3. TID's management is "hitting" (harming) the interests of the creditors and shareholders.  Therefore the lenders reject the idea of a discount which is unjust.
  4. The Committee considers that TID's proposal ignores the repayment schedule already agreed.  10% in Year 1, 20% Year 2, 20% Year 3, 30% Year 4 and 20% Year 5.  (There seems to be an argument of a breach of faith here.  And, yes, while the lenders may be thinking of a breach of the agreed business contract for the rescheduling, AA also is thinking that in this context the term applies as well to  religion).
  5. TID's proposal prefers (in the sense of giving priority) the shareholders over the lenders contrary to what was agreed previously.
  6. The Company has wasted the shareholders' money hiring financial and legal advisors and wasted the banks time negotiating the past 18 months.  
This has been a bad situation from Day #1.  The passage of time has not made things better.  It's likely to get worse.

The lenders face a real dilemma.  Do they compromise to try and get back as much as they can?  Or at some point do they just bring down the house of cards?  With 18 months of time on their hands, lenders may have built rather hefty provisions against this name.  That may give them a bit more negotiating room.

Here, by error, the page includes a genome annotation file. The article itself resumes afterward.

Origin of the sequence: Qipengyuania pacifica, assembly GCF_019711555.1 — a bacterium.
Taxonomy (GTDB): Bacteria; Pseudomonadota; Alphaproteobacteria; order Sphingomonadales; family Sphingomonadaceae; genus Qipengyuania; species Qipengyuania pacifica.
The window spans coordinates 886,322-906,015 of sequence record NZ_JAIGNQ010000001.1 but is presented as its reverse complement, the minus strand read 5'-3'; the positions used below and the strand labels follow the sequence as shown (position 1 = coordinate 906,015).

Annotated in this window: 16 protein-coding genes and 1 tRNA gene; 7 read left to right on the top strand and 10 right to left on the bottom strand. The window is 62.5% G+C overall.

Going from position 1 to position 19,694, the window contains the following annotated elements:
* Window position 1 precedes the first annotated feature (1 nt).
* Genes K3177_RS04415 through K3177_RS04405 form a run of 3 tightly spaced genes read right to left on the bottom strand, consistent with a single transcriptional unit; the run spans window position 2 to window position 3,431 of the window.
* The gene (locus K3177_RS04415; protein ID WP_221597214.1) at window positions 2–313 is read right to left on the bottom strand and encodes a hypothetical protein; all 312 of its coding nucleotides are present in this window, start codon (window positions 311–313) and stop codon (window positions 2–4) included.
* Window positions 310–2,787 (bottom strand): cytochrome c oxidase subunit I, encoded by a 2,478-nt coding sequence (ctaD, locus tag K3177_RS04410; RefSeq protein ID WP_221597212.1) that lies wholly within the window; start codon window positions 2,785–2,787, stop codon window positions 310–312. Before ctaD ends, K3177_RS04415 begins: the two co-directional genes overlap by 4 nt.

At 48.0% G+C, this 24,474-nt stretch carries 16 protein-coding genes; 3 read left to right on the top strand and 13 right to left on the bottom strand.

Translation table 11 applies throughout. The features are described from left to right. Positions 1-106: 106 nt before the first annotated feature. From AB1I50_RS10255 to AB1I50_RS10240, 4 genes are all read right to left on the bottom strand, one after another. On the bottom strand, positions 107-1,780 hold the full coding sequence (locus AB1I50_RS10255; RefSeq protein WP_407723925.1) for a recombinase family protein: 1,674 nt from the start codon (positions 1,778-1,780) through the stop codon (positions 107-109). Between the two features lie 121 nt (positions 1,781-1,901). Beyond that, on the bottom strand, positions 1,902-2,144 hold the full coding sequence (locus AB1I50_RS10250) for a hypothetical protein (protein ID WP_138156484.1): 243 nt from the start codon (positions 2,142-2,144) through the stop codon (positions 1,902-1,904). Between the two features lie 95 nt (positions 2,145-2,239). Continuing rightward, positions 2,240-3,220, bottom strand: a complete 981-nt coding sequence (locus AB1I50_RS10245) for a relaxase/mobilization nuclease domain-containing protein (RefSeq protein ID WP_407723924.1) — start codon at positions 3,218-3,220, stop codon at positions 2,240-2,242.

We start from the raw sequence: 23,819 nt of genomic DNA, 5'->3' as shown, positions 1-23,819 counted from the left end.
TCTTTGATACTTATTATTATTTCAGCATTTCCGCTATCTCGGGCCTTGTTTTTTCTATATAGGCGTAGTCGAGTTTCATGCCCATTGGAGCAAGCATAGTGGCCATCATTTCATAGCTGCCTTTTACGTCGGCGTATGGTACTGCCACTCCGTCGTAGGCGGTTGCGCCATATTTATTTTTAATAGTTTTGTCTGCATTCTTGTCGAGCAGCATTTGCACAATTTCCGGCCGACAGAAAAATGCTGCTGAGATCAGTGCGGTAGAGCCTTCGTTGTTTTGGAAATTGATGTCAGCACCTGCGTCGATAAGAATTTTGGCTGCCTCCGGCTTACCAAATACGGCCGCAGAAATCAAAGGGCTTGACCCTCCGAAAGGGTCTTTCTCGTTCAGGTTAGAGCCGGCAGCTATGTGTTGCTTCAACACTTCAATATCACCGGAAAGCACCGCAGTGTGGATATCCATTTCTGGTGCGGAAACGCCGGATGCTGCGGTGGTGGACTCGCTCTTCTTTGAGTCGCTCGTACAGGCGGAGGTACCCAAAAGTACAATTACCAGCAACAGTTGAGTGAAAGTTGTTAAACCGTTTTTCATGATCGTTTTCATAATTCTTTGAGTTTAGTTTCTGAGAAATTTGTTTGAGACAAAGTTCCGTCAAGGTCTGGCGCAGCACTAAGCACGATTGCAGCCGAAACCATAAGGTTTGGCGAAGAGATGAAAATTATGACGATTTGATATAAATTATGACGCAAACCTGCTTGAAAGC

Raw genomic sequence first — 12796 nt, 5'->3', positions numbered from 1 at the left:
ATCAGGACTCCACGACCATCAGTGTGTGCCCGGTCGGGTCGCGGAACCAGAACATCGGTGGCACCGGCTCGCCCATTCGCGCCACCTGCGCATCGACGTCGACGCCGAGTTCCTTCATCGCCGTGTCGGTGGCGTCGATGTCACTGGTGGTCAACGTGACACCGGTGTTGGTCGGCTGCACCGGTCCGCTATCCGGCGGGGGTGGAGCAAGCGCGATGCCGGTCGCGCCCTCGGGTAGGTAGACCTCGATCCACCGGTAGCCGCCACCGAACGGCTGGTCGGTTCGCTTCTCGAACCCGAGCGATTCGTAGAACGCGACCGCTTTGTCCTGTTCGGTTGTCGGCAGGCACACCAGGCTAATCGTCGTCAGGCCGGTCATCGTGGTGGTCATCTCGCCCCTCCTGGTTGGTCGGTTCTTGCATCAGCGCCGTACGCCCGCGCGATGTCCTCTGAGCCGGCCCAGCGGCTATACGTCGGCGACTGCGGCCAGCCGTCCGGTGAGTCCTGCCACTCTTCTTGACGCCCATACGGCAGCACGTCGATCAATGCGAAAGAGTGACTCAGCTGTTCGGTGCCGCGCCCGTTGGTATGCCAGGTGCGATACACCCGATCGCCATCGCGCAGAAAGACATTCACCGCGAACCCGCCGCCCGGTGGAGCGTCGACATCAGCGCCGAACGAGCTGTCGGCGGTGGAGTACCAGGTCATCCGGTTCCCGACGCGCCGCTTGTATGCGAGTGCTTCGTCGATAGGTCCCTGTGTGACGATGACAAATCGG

The Central Bank is in the most uncomfortable of positions.  It's got to be hoping that third parties or events are dispositive and that it doesn't have to make a difficult decision.

    8 comments:

    Laocowboy2 said...

    Admiral Byng time. Call the (multiple) bluffs and put the wreck into bankruptcy. If the shareholders really see values, they should offer SIGNIFICANT fresh capital. If they will not, they should be wiped out.

    FT said...

    The story is true, from very reliable sources. Other interesting news today:

    http://alraimedia.com/Alrai/Article.aspx?id=230431&date=07102010

    http://www.alqabas.com.kw/Article.aspx?id=641624&date=07102010

    The second article is very important it contains a lot of information from Central Bank.

    jo said...

    The best solution is bankruptcy. An excuse like Kuwait’s reputation is at stake if TID goes under is rubbish. I do know why the Creditors committee is still wasting their time.

    The Rageful Cynic said...

    I think the FSL expires at the end of the year and to my knowledge CBK hasn't mentioned a renewal so I wonder how that impacts this fiasco...

    anyone know what the creditor pool looks like here? is it primarily minority creditors or a handful of creditors with large % of the debt? I'm guessing its the former as thats the situation that the FSL is more tailored to...

    I'm not sure how much of a disaster letting TID fail would be, what's the exposure of local banks to its debt?

    It certainly doesn't set a very good precedent for the FSL and CBK's efficacy as a regularing body. All this dilly dallying and wasting time is not good for anyone.

    Abu 'Arqala said...

    LC2 and Jo

    There is a fundamental problem for the bankers with bankruptcy.